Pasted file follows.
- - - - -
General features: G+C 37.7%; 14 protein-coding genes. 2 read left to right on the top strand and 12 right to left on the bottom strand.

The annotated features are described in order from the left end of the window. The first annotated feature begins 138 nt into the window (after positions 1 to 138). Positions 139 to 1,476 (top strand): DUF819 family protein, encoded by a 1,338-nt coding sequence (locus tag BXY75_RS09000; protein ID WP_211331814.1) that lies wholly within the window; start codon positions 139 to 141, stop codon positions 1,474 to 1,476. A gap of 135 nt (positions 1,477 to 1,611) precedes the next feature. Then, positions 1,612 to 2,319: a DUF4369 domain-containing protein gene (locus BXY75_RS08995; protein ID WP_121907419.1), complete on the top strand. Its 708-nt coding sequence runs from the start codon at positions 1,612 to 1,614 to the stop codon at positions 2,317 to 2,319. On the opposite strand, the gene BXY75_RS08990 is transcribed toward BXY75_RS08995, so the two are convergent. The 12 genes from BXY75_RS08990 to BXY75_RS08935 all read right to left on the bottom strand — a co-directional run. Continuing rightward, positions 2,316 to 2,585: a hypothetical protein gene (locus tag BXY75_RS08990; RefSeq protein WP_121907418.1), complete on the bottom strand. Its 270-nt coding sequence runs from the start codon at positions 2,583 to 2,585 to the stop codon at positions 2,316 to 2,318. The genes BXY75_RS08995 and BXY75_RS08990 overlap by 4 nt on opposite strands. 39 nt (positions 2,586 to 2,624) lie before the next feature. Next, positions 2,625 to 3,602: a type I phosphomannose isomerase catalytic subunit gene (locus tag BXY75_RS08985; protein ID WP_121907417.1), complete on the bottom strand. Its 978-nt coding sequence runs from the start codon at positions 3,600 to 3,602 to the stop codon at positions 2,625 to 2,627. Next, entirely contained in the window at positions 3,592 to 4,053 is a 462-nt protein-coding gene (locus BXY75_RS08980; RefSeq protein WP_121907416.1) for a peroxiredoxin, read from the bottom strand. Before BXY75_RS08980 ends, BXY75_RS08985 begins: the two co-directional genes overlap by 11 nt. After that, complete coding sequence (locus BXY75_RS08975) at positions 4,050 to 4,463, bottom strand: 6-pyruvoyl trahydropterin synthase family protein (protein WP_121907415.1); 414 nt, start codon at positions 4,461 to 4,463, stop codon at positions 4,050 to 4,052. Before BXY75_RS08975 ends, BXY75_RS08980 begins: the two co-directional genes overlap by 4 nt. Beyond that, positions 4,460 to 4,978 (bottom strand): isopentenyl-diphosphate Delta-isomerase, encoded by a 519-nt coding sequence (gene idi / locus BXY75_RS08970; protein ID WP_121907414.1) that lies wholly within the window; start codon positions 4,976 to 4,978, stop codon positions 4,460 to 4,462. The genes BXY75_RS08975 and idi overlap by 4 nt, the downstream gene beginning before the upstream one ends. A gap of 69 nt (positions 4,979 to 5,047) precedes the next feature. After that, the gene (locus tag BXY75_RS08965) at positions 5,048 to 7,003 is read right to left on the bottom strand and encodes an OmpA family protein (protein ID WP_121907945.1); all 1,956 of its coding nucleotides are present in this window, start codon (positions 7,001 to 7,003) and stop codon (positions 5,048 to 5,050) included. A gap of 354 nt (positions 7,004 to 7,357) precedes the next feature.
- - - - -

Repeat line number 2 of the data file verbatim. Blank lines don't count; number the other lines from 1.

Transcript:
The annotated features are described in order from the left end of the window. The first annotated feature begins 138 nt into the window (after positions 1 to 138). Positions 139 to 1,476 (top strand): DUF819 family protein, encoded by a 1,338-nt coding sequence (locus tag BXY75_RS09000; protein ID WP_211331814.1) that lies wholly within the window; start codon positions 139 to 141, stop codon positions 1,474 to 1,476. A gap of 135 nt (positions 1,477 to 1,611) precedes the next feature. Then, positions 1,612 to 2,319: a DUF4369 domain-containing protein gene (locus BXY75_RS08995; protein ID WP_121907419.1), complete on the top strand. Its 708-nt coding sequence runs from the start codon at positions 1,612 to 1,614 to the stop codon at positions 2,317 to 2,319. On the opposite strand, the gene BXY75_RS08990 is transcribed toward BXY75_RS08995, so the two are convergent. The 12 genes from BXY75_RS08990 to BXY75_RS08935 all read right to left on the bottom strand — a co-directional run. Continuing rightward, positions 2,316 to 2,585: a hypothetical protein gene (locus tag BXY75_RS08990; RefSeq protein WP_121907418.1), complete on the bottom strand. Its 270-nt coding sequence runs from the start codon at positions 2,583 to 2,585 to the stop codon at positions 2,316 to 2,318. The genes BXY75_RS08995 and BXY75_RS08990 overlap by 4 nt on opposite strands. 39 nt (positions 2,586 to 2,624) lie before the next feature. Next, positions 2,625 to 3,602: a type I phosphomannose isomerase catalytic subunit gene (locus tag BXY75_RS08985; protein ID WP_121907417.1), complete on the bottom strand. Its 978-nt coding sequence runs from the start codon at positions 3,600 to 3,602 to the stop codon at positions 2,625 to 2,627. Next, entirely contained in the window at positions 3,592 to 4,053 is a 462-nt protein-coding gene (locus BXY75_RS08980; RefSeq protein WP_121907416.1) for a peroxiredoxin, read from the bottom strand. Before BXY75_RS08980 ends, BXY75_RS08985 begins: the two co-directional genes overlap by 11 nt. After that, complete coding sequence (locus BXY75_RS08975) at positions 4,050 to 4,463, bottom strand: 6-pyruvoyl trahydropterin synthase family protein (protein WP_121907415.1); 414 nt, start codon at positions 4,461 to 4,463, stop codon at positions 4,050 to 4,052. Before BXY75_RS08975 ends, BXY75_RS08980 begins: the two co-directional genes overlap by 4 nt. Beyond that, positions 4,460 to 4,978 (bottom strand): isopentenyl-diphosphate Delta-isomerase, encoded by a 519-nt coding sequence (gene idi / locus BXY75_RS08970; protein ID WP_121907414.1) that lies wholly within the window; start codon positions 4,976 to 4,978, stop codon positions 4,460 to 4,462. The genes BXY75_RS08975 and idi overlap by 4 nt, the downstream gene beginning before the upstream one ends. A gap of 69 nt (positions 4,979 to 5,047) precedes the next feature. After that, the gene (locus tag BXY75_RS08965) at positions 5,048 to 7,003 is read right to left on the bottom strand and encodes an OmpA family protein (protein ID WP_121907945.1); all 1,956 of its coding nucleotides are present in this window, start codon (positions 7,001 to 7,003) and stop codon (positions 5,048 to 5,050) included. A gap of 354 nt (positions 7,004 to 7,357) precedes the next feature.